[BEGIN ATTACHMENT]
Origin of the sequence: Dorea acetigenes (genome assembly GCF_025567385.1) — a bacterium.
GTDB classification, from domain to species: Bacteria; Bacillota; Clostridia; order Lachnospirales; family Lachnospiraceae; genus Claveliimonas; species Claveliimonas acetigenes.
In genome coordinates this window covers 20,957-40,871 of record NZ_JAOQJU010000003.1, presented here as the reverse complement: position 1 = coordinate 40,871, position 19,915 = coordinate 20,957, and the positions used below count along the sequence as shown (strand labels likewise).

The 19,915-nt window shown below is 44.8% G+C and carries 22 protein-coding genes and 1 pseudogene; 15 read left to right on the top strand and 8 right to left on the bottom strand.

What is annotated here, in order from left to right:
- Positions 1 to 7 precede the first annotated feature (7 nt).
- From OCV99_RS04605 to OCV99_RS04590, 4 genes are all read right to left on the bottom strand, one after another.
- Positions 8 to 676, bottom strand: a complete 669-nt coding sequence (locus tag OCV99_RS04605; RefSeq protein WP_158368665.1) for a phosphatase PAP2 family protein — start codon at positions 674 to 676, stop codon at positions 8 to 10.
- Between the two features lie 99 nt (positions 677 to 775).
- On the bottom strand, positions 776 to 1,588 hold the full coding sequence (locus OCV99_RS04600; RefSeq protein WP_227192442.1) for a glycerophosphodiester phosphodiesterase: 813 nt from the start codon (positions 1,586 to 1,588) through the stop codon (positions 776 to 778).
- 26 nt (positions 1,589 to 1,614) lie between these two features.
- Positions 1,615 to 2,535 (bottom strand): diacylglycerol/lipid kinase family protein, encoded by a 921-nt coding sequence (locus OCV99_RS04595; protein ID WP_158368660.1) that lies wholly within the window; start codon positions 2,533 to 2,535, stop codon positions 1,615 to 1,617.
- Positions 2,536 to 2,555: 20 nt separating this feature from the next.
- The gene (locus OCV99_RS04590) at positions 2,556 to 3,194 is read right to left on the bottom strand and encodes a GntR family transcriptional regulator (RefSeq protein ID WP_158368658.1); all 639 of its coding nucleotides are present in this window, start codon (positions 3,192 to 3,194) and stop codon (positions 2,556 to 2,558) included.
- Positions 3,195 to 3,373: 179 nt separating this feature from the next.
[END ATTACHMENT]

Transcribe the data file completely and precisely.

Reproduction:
Origin of the sequence: Dorea acetigenes (genome assembly GCF_025567385.1) — a bacterium.
GTDB classification, from domain to species: Bacteria; Bacillota; Clostridia; order Lachnospirales; family Lachnospiraceae; genus Claveliimonas; species Claveliimonas acetigenes.
In genome coordinates this window covers 20,957-40,871 of record NZ_JAOQJU010000003.1, presented here as the reverse complement: position 1 = coordinate 40,871, position 19,915 = coordinate 20,957, and the positions used below count along the sequence as shown (strand labels likewise).

The 19,915-nt window shown below is 44.8% G+C and carries 22 protein-coding genes and 1 pseudogene; 15 read left to right on the top strand and 8 right to left on the bottom strand.

What is annotated here, in order from left to right:
- Positions 1 to 7 precede the first annotated feature (7 nt).
- From OCV99_RS04605 to OCV99_RS04590, 4 genes are all read right to left on the bottom strand, one after another.
- Positions 8 to 676, bottom strand: a complete 669-nt coding sequence (locus tag OCV99_RS04605; RefSeq protein WP_158368665.1) for a phosphatase PAP2 family protein — start codon at positions 674 to 676, stop codon at positions 8 to 10.
- Between the two features lie 99 nt (positions 677 to 775).
- On the bottom strand, positions 776 to 1,588 hold the full coding sequence (locus OCV99_RS04600; RefSeq protein WP_227192442.1) for a glycerophosphodiester phosphodiesterase: 813 nt from the start codon (positions 1,586 to 1,588) through the stop codon (positions 776 to 778).
- 26 nt (positions 1,589 to 1,614) lie between these two features.
- Positions 1,615 to 2,535 (bottom strand): diacylglycerol/lipid kinase family protein, encoded by a 921-nt coding sequence (locus OCV99_RS04595; protein ID WP_158368660.1) that lies wholly within the window; start codon positions 2,533 to 2,535, stop codon positions 1,615 to 1,617.
- Positions 2,536 to 2,555: 20 nt separating this feature from the next.
- The gene (locus OCV99_RS04590) at positions 2,556 to 3,194 is read right to left on the bottom strand and encodes a GntR family transcriptional regulator (RefSeq protein ID WP_158368658.1); all 639 of its coding nucleotides are present in this window, start codon (positions 3,192 to 3,194) and stop codon (positions 2,556 to 2,558) included.
- Positions 3,195 to 3,373: 179 nt separating this feature from the next.